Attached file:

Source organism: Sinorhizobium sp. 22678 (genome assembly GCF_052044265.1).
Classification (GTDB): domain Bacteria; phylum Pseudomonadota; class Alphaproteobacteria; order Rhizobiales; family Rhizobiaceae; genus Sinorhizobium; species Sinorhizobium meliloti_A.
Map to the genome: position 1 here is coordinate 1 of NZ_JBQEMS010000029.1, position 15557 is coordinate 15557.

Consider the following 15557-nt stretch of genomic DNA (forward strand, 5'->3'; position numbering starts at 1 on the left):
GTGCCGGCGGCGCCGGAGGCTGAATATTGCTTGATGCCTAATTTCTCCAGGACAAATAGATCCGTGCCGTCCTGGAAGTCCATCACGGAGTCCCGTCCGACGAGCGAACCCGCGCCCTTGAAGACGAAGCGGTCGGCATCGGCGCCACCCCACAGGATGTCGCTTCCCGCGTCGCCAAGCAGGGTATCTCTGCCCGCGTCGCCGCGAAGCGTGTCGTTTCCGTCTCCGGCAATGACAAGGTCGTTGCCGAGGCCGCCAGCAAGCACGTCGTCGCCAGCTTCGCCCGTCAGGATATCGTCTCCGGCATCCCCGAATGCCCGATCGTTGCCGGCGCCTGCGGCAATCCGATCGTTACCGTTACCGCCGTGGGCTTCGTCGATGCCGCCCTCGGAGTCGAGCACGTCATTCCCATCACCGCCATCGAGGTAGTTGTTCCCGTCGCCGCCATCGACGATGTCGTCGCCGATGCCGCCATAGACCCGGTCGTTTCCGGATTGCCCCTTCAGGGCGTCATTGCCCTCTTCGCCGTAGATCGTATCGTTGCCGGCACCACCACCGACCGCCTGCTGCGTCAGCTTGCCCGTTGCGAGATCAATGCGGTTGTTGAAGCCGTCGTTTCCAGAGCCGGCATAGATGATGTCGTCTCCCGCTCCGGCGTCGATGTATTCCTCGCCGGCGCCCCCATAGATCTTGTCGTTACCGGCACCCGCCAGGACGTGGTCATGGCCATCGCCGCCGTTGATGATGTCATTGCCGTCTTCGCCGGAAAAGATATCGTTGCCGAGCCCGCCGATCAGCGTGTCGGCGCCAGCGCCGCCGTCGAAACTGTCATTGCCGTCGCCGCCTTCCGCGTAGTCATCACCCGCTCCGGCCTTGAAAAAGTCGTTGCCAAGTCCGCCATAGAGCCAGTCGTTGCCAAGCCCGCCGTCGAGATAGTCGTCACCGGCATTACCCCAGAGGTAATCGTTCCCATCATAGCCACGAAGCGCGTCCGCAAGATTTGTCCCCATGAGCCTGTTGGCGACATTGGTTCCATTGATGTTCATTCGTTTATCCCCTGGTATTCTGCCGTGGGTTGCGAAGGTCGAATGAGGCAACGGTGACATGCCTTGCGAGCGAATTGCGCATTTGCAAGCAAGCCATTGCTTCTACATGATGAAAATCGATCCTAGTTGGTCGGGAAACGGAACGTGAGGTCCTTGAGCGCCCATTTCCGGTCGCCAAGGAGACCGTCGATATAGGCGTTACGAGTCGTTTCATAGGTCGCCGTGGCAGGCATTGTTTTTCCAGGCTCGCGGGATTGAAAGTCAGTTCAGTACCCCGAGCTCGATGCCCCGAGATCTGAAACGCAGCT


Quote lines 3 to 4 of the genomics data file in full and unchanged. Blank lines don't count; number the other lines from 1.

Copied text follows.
Map to the genome: position 1 here is coordinate 1 of NZ_JBQEMS010000029.1, position 15557 is coordinate 15557.

Consider the following 15557-nt stretch of genomic DNA (forward strand, 5'->3'; position numbering starts at 1 on the left):